Enough is enough Senators and I am talking to all of you, but especially Democrats.....you really need to clean up your collective act. Aren't you embarrassed at your reputation? Do you have any shame at the kinds of tactics you have codified into your moldy, cobweb covered "traditions...tactics which allow single senators to block action, small minorities to block action, and require super majorities for even the simplest of matters.
Yes, the rules as they are now written may still doom you to fail if you try to change them, just because of the filibuster threat, but if nothing else, you can shine a spotlight on just how badly these hoary "traditions" are being used to reduce Congress to a creaking powerless collection of impotent old men.
Just a few examples to remind you of just how idiotic your actions look to the average American taxpayer:
ThinkProgress yesterday reported that all of Tuesday’s Senate committee and subcommittee hearings had to stop after 2:00 p.m. because of Republican objections. There is a little-noticed Senate rule that says committees need permission to meet anytime after two hours after the Senate convenes. Without permission, even a committee already in session has to stop meeting. No committee meetings are allowed to occur after 2:00 p.m.
The Senate generally waives this rule by unanimous consent at the start of business each day. But to protest health care legislation, Republicans have refused to give their consent this week, bringing committee work in the Senate to a virtual standstill. Today, the Senate convened at 9:00 a.m., meaning that hearings after 11:00 a.m. were blocked. One hearing canceled today was a Senate Homeland Security subcommittee session on "Contracts for Afghan National Police Training." (snip)
Veterans’ Affairs Committee Chairman Daniel Akaka (D-HI), whose hearing was stopped abruptly at 11:00 a.m., replied, "The Senate should be a place for debate, but I cannot imagine how shutting down a hearing on helping homeless veterans has any part of the debate on the health insurance reform. I am deeply disappointed that my colleagues chose to hinder our common work to help end veteran homelessness."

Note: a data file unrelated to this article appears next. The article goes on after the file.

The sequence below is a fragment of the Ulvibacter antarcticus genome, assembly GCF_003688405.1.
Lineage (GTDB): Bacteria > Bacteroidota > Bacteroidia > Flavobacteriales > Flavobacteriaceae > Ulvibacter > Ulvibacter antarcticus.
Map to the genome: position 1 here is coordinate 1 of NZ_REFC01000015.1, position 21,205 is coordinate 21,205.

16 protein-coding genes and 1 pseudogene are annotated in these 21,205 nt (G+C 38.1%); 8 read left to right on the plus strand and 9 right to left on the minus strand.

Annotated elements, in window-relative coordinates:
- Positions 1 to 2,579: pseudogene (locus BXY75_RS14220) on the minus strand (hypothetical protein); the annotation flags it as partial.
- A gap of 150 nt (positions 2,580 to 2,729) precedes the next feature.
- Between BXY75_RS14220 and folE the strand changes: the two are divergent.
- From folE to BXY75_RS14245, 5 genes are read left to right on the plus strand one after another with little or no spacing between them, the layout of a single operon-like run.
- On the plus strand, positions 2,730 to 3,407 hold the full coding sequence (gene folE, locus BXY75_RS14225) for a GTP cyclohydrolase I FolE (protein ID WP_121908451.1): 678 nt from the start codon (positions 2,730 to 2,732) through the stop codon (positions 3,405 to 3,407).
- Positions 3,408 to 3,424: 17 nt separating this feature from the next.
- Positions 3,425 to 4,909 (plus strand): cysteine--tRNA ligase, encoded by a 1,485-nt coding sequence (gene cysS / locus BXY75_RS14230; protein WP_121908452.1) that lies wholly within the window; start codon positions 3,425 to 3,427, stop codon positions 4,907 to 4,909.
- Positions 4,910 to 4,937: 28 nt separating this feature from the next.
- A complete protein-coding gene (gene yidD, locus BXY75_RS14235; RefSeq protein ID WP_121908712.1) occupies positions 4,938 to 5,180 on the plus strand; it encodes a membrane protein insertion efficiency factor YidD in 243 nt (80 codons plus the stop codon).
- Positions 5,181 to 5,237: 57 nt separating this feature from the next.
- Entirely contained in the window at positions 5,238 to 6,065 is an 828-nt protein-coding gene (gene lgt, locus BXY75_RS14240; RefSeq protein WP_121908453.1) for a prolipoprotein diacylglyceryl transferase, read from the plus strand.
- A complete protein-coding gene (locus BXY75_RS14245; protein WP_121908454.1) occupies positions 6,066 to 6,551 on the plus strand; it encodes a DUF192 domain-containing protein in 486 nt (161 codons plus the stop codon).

Sen. Richard Shelby (R-AL) has put an extraordinary "blanket hold" on at least 70 nominations President Obama has sent to the Senate, according to multiple reports this evening. The hold means no nominations can move forward unless Senate Democrats can secure a 60-member cloture vote to break it, or until Shelby lifts the hold.
"While holds are frequent," CongressDaily's Dan Friedman and Megan Scully report (sub. req.), "Senate aides said a blanket hold represents a far more aggressive use of the power than is normal." The magazine reported aides to Senate Majority Leader Harry Reid were the source of the news about Shelby's blanket hold.(snip)
According to the report, Shelby is holding Obama's nominees hostage until a pair of lucrative programs that would send billions in taxpayer dollars to his home state get back on track. (Shelby later backed down when media focus on his actions and the reason behind them made the heat a bit more than he could stand politically.)
(Regarding) the nomination of former AFL-CIO and SEIU attorney Craig Becker to the National Labor Relations Board (NLRB)...Republicans have been using Becker’s nomination as a proxy battle over the Employee Free Choice Act (EFCA) — which would level the playing field for workers who want to form a union
Bush’s last nominee to the NLRB — Peter Schauber — was confirmed uncontroversially, along with a boatload of nominees for various positions. But Sen. John McCain (R-AZ) placed a hold on Obama’s NLRB nominees last year, and also called for a hearing on Becker’s nomination, which was the first on an NLRB nominee since 1994 (and even that hearing was for an NLRB chairman).
Confirming Becker (and the other NLRB nominees) is important because for two years now, the NLRB has been crippled. Only two of the board’s five seats are filled, which not only leaves many disputes deadlocked at a 1-1 vote, but also calls into question the validity of any cases on which the two members have agreed. As the New York Times reported, "a pending Supreme Court case could ultimately vacate 80 of the [Board's] decisions," because the two members do not technically constitute a quorum.
The NLRB situation has gotten so bad that even Chief Justice John Roberts...certainly no fan of the Obama agenda...is wondering why the President has not turned to recess appointments to get around this obstruction.